NEW DELHI: Air pollution is killing two people in India every minute, with the country's environment turning more toxic by the day, says a new study published in the journal 'The Lancet'.
According to the study, some of the worst polluted cities of the world are in India. The study, released this week but based on 2010 data, estimates that, globally, 2.7-3.4 million preterm births may be associated with exposure to PM 2.5. South Asia, with 1.6 million preterm births, is the worst hit, the study added
The review by 48 scientists and experts from 16 international institutions has warned that air pollution has adverse health effects on people even when the concentration of pollutants meets WHO standards.
At the same time, it said reducing air pollution will lead to massive health benefits. The study, called 'The Lancet Countdown: Tracking Progress on Health and Climate Change' — a review of significant scientific studies — refers to the recent International Energy Agency (IEA) report which had collated PM 2.5 exposure in lower, middle and upper income countries.
In the report, Patna and Delhi figure among the most polluted cities, both having an annual PM 2.5 concentration of more than 120 micrograms per cubic metres — about 12 times the WHO guideline. The WHO annual PM 2.5 guideline is 10 micrograms per cubic metres. This IEA report had sourced data from the World Health Organisation (WHO's) urban air quality database of 2016.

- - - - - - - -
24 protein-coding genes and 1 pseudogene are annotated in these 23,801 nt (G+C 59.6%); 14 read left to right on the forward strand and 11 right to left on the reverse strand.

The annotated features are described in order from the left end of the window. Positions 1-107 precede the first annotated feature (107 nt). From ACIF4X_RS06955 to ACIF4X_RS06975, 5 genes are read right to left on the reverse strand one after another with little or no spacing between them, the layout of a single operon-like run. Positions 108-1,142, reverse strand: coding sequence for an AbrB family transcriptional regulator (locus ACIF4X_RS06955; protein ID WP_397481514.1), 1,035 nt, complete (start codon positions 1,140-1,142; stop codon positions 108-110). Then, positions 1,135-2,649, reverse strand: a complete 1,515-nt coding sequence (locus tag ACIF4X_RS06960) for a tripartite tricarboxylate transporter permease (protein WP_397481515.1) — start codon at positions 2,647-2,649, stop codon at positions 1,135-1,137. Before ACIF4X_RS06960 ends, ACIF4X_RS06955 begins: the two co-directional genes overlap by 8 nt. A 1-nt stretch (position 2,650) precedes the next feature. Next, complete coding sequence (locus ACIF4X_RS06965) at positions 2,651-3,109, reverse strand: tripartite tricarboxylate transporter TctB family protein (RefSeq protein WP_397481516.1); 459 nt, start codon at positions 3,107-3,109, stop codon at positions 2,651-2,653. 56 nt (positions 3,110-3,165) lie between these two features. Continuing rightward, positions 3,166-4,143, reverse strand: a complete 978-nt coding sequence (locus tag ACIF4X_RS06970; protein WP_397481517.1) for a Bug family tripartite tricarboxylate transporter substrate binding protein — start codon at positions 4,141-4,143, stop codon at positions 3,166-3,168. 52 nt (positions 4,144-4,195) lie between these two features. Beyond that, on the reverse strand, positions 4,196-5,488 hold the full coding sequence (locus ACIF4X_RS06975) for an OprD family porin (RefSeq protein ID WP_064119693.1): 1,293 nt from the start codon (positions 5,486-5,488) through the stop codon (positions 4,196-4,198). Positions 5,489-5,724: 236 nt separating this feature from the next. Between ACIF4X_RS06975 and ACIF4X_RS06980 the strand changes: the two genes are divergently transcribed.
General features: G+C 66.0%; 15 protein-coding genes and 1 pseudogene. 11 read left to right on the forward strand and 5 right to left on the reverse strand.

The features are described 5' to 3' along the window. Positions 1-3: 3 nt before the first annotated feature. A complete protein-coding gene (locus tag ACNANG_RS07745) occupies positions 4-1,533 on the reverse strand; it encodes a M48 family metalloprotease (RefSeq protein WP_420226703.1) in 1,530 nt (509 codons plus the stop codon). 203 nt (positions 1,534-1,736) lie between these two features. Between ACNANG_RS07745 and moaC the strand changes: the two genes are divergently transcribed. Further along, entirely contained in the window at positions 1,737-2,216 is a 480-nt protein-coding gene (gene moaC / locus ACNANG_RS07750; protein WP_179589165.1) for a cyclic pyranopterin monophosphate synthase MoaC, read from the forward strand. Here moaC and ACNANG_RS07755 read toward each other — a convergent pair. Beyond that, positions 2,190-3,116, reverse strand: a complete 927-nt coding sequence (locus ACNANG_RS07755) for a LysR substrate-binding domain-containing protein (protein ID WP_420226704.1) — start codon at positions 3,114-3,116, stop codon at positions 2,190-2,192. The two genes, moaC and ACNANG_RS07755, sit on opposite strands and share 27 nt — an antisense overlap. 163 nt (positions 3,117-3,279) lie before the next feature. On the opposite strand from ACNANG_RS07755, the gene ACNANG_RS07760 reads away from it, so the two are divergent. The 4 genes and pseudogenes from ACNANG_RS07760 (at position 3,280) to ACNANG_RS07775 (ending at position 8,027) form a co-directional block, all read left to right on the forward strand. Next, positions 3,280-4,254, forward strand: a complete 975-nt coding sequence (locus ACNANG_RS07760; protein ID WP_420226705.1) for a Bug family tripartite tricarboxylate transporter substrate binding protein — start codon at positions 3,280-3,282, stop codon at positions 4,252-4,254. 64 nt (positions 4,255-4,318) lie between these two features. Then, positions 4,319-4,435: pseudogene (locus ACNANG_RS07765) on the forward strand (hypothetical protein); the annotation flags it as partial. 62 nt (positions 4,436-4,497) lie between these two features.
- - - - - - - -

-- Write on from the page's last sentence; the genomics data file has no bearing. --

"An estimated 18,000 people die every day because of exposure to ambient and household air pollution, making it the world's largest single environmental health risk. Ambient air pollution is particularly pertinent in urban areas, but it also affects non-urban populations," the Lancet Countdown states.
"About 80% of people living in urban areas around the world are exposed to air pollution levels in excess of WHO guidelines. This number rises to 98% for urban populations in low-income and middle-income countries," the countdown states.
The report also adds that household air pollution that results from use of solid fuels and other biomass contributes to around 4.3 million deaths annually, which are related to pneumonia, stroke, lung cancer, heart disease, and chronic obstructive pulmonary disease (COPD).
The Lancet Countdown will report annually in The Lancet journal. The institutions involved in the project includes bodies such as University College London, Tsinghua University and the Centre for Climate & Security among others. They have collaborated with the World Health Organization (WHO) and the World Meteorological Organisation (WMO) too. The report underlines that air pollution and climate change are related and addressing air pollution will have climate change benefits too.